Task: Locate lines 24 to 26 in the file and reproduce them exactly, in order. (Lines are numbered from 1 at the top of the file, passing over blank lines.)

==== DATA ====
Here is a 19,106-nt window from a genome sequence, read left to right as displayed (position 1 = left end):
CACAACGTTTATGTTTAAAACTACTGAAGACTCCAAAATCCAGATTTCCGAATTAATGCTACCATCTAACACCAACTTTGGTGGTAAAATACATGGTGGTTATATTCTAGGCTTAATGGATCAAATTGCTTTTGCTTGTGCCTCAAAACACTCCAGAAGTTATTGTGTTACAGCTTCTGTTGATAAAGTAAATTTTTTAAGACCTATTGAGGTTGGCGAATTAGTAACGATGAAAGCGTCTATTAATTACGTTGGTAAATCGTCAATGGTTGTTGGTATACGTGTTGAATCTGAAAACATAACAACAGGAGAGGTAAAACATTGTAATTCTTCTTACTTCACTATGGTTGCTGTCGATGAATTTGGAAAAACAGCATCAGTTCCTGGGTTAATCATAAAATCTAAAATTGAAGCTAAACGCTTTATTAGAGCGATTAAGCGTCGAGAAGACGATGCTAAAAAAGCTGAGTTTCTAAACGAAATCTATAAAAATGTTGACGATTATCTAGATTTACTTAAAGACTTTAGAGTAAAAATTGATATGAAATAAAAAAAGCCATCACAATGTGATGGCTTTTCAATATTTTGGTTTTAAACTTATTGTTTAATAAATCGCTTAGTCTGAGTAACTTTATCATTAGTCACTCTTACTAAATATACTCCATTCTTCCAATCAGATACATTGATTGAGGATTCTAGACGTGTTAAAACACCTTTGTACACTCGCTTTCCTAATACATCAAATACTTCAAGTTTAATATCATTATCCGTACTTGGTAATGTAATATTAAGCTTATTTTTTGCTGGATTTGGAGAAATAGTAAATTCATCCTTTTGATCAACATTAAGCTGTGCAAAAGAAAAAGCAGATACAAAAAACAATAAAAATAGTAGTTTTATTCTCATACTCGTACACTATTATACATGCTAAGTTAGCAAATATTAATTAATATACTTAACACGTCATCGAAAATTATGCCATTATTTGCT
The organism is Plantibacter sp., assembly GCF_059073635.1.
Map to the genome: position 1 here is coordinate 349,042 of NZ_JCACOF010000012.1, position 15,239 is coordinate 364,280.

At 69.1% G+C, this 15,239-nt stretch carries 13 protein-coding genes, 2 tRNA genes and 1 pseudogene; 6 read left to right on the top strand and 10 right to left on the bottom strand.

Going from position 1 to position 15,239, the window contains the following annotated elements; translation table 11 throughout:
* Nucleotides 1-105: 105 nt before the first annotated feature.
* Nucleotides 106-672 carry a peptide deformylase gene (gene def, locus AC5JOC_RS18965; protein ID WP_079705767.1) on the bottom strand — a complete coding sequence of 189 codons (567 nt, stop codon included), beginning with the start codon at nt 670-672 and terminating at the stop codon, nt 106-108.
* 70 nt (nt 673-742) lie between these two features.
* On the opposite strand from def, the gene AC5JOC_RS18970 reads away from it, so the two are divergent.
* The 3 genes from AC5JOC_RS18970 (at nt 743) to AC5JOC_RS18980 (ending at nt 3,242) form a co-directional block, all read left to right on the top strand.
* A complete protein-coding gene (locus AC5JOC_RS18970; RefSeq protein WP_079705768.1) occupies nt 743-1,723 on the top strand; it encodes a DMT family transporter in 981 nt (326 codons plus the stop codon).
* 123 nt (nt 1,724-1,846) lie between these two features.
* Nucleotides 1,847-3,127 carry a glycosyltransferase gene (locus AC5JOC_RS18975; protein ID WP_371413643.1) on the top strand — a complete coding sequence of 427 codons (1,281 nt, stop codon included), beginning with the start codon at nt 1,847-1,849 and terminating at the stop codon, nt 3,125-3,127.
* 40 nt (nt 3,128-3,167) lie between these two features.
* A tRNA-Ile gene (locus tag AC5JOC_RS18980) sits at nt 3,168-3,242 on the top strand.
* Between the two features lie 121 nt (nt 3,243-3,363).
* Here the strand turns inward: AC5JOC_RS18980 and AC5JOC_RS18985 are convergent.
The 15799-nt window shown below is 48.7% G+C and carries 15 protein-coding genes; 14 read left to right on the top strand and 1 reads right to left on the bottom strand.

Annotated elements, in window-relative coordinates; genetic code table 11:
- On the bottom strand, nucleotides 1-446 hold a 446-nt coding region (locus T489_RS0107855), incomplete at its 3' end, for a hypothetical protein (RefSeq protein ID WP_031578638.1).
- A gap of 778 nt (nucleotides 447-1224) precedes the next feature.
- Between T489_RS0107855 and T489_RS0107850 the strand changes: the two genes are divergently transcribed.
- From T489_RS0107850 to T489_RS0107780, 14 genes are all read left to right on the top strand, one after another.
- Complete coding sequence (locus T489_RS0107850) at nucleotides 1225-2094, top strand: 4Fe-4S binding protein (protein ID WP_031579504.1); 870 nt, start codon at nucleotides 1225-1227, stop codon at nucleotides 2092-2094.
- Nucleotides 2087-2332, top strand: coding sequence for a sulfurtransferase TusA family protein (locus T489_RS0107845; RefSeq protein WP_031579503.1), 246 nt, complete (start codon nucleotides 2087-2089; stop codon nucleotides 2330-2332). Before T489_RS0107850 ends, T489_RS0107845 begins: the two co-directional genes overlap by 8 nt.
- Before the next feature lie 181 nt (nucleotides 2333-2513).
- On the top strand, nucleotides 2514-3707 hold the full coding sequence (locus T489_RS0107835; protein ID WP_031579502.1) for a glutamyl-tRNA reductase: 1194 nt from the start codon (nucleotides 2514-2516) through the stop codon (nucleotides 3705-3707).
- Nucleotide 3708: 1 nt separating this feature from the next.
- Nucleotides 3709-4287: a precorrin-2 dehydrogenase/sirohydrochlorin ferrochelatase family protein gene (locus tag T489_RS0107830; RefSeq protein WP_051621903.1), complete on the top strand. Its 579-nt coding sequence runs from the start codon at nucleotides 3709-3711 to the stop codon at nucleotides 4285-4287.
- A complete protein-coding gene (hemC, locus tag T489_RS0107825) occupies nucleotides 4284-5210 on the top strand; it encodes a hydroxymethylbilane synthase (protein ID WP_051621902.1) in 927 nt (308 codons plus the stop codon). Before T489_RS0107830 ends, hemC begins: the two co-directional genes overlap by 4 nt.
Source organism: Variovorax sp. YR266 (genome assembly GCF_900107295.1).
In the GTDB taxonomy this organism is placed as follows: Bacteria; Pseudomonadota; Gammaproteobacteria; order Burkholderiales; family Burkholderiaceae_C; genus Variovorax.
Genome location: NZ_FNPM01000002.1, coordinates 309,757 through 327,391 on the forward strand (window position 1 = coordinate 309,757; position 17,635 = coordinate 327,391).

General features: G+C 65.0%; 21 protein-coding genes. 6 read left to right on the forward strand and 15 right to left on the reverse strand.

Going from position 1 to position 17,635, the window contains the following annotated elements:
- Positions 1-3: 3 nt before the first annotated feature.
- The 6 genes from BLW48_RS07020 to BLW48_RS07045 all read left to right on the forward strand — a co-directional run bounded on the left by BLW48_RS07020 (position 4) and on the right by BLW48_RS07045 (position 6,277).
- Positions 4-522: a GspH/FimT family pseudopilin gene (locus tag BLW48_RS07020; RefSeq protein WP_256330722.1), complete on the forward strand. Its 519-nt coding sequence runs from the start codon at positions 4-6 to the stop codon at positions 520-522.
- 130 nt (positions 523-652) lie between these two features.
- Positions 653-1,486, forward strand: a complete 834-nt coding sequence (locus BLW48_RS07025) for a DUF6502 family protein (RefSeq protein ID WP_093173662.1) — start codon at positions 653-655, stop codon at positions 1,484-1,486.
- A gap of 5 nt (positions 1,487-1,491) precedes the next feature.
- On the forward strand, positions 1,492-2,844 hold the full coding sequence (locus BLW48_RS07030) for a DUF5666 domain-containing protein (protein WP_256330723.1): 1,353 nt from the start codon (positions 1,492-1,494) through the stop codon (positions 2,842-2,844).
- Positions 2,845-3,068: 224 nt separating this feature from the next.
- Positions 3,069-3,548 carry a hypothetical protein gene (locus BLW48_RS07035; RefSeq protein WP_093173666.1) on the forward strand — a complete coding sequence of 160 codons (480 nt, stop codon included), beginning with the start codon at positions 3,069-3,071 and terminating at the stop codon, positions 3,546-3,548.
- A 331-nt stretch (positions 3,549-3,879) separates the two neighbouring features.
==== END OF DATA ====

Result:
- From T489_RS0107850 to T489_RS0107780, 14 genes are all read left to right on the top strand, one after another.
- Complete coding sequence (locus T489_RS0107850) at nucleotides 1225-2094, top strand: 4Fe-4S binding protein (protein ID WP_031579504.1); 870 nt, start codon at nucleotides 1225-1227, stop codon at nucleotides 2092-2094.
- Nucleotides 2087-2332, top strand: coding sequence for a sulfurtransferase TusA family protein (locus T489_RS0107845; RefSeq protein WP_031579503.1), 246 nt, complete (start codon nucleotides 2087-2089; stop codon nucleotides 2330-2332). Before T489_RS0107850 ends, T489_RS0107845 begins: the two co-directional genes overlap by 8 nt.